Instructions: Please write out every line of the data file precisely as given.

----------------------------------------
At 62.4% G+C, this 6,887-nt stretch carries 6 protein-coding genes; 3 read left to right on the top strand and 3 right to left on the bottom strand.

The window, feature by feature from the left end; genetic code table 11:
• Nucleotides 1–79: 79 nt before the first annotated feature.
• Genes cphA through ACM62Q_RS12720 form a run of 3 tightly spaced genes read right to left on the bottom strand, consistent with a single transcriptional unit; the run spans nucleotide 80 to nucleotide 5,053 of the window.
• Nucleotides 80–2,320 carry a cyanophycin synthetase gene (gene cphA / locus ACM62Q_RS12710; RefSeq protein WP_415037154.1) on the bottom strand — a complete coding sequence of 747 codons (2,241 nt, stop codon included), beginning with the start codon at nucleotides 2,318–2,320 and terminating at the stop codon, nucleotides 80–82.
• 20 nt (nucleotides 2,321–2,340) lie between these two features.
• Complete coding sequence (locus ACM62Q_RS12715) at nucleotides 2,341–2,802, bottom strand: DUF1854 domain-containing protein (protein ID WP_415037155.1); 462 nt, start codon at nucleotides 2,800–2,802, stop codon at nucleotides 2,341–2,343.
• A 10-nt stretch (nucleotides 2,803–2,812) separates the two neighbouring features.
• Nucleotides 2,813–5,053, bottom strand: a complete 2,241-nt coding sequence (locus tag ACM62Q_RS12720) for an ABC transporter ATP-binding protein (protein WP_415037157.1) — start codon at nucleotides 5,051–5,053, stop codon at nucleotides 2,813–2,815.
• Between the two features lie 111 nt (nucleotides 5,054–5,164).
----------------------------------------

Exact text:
At 62.4% G+C, this 6,887-nt stretch carries 6 protein-coding genes; 3 read left to right on the top strand and 3 right to left on the bottom strand.

The window, feature by feature from the left end; genetic code table 11:
• Nucleotides 1–79: 79 nt before the first annotated feature.
• Genes cphA through ACM62Q_RS12720 form a run of 3 tightly spaced genes read right to left on the bottom strand, consistent with a single transcriptional unit; the run spans nucleotide 80 to nucleotide 5,053 of the window.
• Nucleotides 80–2,320 carry a cyanophycin synthetase gene (gene cphA / locus ACM62Q_RS12710; RefSeq protein WP_415037154.1) on the bottom strand — a complete coding sequence of 747 codons (2,241 nt, stop codon included), beginning with the start codon at nucleotides 2,318–2,320 and terminating at the stop codon, nucleotides 80–82.
• 20 nt (nucleotides 2,321–2,340) lie between these two features.
• Complete coding sequence (locus ACM62Q_RS12715) at nucleotides 2,341–2,802, bottom strand: DUF1854 domain-containing protein (protein ID WP_415037155.1); 462 nt, start codon at nucleotides 2,800–2,802, stop codon at nucleotides 2,341–2,343.
• A 10-nt stretch (nucleotides 2,803–2,812) separates the two neighbouring features.
• Nucleotides 2,813–5,053, bottom strand: a complete 2,241-nt coding sequence (locus tag ACM62Q_RS12720) for an ABC transporter ATP-binding protein (protein WP_415037157.1) — start codon at nucleotides 5,051–5,053, stop codon at nucleotides 2,813–2,815.
• Between the two features lie 111 nt (nucleotides 5,054–5,164).